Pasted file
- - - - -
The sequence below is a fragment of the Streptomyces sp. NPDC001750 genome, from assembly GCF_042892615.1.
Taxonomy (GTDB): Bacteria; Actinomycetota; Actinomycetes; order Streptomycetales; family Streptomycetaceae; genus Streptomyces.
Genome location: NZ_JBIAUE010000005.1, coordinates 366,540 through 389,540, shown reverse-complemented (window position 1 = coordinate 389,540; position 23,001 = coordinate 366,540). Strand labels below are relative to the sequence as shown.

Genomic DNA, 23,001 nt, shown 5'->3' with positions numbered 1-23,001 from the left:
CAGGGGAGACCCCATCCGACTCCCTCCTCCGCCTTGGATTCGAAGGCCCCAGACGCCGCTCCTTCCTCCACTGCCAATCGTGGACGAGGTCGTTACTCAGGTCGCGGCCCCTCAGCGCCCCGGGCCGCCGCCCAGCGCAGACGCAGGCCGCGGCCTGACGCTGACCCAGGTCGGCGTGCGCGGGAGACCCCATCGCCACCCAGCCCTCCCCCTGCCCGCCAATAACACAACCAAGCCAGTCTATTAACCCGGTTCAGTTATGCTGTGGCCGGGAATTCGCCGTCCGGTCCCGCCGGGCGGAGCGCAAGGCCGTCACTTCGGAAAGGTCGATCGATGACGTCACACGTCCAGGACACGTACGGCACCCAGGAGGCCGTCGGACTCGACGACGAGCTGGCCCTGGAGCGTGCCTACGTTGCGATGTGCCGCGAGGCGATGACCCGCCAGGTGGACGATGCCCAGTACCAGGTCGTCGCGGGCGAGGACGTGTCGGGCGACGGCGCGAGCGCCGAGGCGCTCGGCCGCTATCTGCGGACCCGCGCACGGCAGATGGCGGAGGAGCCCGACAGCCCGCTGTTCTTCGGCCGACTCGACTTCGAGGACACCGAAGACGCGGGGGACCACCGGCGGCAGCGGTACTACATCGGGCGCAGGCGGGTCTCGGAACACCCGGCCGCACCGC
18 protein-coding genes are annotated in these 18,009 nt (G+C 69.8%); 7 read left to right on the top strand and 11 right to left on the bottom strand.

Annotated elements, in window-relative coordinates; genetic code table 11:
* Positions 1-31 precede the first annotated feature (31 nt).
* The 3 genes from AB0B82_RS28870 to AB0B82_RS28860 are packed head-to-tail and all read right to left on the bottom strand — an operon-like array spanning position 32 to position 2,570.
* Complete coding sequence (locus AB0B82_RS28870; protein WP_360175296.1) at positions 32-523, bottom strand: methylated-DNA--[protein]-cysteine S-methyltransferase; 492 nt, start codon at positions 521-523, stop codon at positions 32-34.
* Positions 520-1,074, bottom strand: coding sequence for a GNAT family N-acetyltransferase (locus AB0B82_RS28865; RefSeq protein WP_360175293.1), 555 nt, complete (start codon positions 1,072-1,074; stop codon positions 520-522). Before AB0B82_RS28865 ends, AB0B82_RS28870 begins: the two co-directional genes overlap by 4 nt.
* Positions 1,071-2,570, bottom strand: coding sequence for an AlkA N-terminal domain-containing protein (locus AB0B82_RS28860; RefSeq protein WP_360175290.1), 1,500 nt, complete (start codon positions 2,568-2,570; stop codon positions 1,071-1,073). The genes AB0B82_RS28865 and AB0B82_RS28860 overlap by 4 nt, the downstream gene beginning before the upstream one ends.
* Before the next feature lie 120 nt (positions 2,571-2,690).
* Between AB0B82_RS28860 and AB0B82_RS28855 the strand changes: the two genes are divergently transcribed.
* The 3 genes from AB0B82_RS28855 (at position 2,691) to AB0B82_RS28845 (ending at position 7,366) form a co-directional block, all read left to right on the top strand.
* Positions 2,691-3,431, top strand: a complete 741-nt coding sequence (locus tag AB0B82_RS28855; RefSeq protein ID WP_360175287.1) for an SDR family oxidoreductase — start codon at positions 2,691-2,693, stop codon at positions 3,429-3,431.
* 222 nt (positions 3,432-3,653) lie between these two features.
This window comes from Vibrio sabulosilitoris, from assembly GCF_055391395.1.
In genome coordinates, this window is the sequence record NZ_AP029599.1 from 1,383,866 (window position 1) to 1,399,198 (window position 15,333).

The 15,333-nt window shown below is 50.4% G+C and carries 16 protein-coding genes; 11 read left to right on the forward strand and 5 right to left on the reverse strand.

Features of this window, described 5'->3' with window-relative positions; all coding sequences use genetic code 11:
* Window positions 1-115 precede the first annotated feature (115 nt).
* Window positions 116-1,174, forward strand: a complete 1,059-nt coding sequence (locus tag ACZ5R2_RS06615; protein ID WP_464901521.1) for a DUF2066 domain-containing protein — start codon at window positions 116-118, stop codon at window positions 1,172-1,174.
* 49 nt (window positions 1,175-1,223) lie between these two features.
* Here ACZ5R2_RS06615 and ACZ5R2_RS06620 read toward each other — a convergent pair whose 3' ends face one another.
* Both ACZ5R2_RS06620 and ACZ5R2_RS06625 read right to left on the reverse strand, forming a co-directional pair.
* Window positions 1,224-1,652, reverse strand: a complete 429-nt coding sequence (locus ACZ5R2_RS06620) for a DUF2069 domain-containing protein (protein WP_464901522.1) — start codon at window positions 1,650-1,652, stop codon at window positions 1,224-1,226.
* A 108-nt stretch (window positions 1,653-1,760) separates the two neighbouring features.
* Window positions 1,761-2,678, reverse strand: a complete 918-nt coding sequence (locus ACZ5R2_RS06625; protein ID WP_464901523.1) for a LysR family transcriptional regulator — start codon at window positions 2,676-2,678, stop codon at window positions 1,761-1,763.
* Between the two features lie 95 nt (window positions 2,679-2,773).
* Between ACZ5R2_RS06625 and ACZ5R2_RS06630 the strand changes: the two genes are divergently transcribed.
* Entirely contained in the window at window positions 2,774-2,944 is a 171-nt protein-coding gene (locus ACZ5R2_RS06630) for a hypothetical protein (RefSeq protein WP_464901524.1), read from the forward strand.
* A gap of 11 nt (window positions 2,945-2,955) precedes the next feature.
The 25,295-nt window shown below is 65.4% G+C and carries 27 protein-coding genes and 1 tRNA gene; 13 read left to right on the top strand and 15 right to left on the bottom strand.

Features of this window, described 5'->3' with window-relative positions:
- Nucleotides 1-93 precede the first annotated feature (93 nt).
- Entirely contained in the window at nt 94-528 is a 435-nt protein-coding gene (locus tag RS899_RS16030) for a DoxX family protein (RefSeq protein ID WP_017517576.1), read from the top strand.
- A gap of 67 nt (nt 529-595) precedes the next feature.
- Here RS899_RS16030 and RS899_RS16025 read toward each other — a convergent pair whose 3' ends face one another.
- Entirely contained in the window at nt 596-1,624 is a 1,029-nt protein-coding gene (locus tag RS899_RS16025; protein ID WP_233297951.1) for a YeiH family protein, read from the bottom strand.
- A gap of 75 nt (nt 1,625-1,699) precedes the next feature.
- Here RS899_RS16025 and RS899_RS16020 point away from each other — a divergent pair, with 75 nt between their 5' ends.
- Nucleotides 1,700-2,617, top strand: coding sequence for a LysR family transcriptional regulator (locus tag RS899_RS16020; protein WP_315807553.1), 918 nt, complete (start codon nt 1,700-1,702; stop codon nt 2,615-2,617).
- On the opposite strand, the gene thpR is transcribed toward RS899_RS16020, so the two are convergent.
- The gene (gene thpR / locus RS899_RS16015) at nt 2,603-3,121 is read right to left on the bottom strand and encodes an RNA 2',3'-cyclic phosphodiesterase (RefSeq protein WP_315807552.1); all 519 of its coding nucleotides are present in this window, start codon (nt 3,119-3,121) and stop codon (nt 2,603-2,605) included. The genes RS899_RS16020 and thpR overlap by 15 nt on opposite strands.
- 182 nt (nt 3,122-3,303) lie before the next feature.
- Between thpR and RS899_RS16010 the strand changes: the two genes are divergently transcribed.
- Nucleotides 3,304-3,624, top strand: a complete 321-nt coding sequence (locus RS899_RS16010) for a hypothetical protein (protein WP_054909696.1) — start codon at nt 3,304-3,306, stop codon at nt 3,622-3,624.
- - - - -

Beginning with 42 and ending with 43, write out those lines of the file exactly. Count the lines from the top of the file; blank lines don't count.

- Here RS899_RS16025 and RS899_RS16020 point away from each other — a divergent pair, with 75 nt between their 5' ends.
- Nucleotides 1,700-2,617, top strand: coding sequence for a LysR family transcriptional regulator (locus tag RS899_RS16020; protein WP_315807553.1), 918 nt, complete (start codon nt 1,700-1,702; stop codon nt 2,615-2,617).